nortel1232010/Getty Images

These homes, known as SIT flats, were built by the Singapore Improvement Trust — HDB’s predecessor — in Tiong Bahru.

Tiong Bahru is a trendy neighborhood in southern Singapore that’s become known for its cafes and independent stores in recent years.

But before 1926, the area consisted mainly of mangrove swamps, cemeteries, and squatter settlements, per the National Library Board.

In response to the poor housing and sanitary situation in the area, the SIT was commissioned to improve the drainage system and build new homes for the squatters.

Some of these early public housing apartments still exist and are habitable.

In 2003, the Urban Redevelopment Authority placed 20 blocks of flats in the area under conservation status.

Over 1 million public housing flats have been built across Singapore since 1960.

The facade of an HDB flat at Kampong Kayu Road, Singapore.
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New HDB apartment blocks are still being constructed today.

Since they are considered leasehold properties, each new flat — known as a Build-to-Order, or BTO, apartment — is sold by the HDB on a 99-year lease.

As the name suggests, these homes are built upon order — meaning there’s a median waiting period of about 3 ½ years before the houses are complete.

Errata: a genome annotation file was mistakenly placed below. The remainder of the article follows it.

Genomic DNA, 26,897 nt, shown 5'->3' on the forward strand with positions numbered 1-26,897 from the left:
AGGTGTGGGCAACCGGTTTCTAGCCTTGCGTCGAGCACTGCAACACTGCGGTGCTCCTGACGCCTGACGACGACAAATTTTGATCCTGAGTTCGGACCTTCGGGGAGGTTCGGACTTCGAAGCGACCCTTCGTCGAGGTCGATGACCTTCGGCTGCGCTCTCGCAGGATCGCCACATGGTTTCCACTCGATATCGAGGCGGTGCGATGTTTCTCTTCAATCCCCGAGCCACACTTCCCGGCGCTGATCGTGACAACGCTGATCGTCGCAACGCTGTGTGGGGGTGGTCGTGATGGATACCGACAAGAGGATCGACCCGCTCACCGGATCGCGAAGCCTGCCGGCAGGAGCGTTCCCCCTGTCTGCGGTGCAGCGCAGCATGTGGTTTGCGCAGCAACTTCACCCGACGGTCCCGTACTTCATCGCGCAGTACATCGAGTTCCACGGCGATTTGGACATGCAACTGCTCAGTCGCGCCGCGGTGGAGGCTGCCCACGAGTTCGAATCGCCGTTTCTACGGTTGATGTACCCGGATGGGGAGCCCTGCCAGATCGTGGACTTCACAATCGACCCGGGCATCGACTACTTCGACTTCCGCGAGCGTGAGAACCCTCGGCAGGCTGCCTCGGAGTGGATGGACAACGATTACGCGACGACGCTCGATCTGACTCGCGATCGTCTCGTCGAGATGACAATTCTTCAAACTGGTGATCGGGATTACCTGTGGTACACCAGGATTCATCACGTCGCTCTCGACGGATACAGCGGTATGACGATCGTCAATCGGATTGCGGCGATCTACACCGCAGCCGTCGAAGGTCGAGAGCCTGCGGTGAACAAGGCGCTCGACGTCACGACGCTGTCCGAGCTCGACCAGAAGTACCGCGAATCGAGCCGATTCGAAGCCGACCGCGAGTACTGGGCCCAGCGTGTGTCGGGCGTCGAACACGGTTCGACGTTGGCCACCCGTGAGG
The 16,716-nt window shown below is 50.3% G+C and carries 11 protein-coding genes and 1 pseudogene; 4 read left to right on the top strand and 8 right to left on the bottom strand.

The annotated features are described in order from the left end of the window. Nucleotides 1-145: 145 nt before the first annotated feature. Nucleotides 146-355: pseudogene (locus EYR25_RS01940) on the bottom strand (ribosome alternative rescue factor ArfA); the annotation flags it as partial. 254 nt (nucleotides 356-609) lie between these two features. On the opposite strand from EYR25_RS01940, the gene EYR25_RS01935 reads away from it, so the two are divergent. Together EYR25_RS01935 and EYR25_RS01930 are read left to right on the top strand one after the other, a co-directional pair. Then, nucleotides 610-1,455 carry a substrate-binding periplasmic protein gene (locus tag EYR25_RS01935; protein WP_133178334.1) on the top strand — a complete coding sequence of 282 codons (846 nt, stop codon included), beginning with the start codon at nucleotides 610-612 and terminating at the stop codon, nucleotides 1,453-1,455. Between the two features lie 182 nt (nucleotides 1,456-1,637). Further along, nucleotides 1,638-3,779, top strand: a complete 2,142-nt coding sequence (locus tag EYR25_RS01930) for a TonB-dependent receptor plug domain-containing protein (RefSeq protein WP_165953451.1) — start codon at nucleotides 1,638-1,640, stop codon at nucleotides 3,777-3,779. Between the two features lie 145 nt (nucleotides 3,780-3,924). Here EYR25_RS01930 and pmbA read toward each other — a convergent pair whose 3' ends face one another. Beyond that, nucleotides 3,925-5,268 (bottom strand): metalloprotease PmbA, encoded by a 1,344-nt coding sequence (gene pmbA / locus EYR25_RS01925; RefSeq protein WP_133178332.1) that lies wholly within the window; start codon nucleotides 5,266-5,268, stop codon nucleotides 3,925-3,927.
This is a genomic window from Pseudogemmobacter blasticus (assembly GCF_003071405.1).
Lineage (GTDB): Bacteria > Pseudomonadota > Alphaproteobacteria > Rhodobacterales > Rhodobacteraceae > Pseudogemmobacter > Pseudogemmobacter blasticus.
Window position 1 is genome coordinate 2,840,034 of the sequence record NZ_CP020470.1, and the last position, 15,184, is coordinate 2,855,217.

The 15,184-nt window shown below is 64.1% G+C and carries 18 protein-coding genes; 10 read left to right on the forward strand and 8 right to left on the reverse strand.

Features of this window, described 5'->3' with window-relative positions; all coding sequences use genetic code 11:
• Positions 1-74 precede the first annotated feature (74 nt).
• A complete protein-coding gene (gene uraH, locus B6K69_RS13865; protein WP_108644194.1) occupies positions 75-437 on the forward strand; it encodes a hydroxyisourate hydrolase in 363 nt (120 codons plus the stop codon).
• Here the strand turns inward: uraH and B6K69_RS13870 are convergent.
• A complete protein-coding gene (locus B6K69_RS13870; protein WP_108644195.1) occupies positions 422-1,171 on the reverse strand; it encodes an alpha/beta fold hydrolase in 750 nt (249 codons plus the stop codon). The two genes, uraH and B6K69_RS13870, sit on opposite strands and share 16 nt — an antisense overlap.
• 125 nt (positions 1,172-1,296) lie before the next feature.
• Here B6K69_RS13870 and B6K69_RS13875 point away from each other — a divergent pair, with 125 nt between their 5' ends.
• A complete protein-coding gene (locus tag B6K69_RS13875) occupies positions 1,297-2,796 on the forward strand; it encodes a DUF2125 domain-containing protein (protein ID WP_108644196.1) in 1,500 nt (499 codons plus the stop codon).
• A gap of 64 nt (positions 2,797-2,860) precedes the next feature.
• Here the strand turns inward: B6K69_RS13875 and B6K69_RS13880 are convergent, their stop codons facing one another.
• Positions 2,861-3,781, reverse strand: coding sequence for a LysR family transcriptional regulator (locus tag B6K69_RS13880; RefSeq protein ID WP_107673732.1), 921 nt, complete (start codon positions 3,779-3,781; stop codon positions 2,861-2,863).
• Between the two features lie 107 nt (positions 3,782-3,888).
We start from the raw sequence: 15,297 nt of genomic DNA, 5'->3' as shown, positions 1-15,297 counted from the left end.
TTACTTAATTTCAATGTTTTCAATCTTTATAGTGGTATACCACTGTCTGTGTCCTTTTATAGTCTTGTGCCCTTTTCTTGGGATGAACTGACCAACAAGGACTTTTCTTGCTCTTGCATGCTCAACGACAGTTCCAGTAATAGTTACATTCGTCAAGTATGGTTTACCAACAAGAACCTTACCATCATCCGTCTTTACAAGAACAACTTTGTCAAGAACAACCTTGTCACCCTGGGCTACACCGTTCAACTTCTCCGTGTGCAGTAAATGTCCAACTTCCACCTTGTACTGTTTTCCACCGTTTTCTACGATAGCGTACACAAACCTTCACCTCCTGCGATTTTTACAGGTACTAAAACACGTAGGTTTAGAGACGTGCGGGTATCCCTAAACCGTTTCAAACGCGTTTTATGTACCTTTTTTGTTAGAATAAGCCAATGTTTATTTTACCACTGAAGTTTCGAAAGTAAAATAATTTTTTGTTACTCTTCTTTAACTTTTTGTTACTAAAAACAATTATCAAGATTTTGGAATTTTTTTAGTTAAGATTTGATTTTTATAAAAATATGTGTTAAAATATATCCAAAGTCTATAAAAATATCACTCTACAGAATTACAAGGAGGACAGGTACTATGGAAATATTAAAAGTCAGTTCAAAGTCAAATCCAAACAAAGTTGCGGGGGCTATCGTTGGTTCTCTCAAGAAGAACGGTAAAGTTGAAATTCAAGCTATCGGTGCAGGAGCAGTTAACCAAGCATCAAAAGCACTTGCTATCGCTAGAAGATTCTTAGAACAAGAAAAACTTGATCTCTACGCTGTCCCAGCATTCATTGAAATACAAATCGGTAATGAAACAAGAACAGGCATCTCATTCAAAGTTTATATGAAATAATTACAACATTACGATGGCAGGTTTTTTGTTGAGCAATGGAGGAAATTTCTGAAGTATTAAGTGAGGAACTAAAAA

After getting married, most couples stay in their family homes or move in with their in-laws while waiting for their BTO apartments to be ready.

To apply for a BTO flat, applicants need to go through a ballot system. However, demand for these new flats is often higher than supply: Last year, there were 117,251 applications for 23,184 apartments.

Vanessa Tan and Shannon Teo, a millennial couple who turned their BTO into a modern Scandinavian-style home, told Business Insider that they balloted four times before success.

“We tried for two years,” Teo said.

New HDBs come in different layouts to accommodate various household sizes and budgets.

HDB public housing apartment blocks in Jurong West, Singapore.
Kokkai Ng/Getty Images

There are strict rules around who is eligible to apply for a BTO flat. Since it’s public housing, it’s meant for Singaporeans.

Different household types can apply for a BTO under varying conditions.

Broadly speaking, heterosexual Singaporean couples can apply for a BTO flat if they are either married or engaged. In this situation, at least one of the applicants must be a citizen, and the other must be a citizen or Singapore Permanent Resident.

Singles need to be at least 35 years old to apply. This includes anyone in a same-sex relationship, as same-sex marriage is not recognized in Singapore.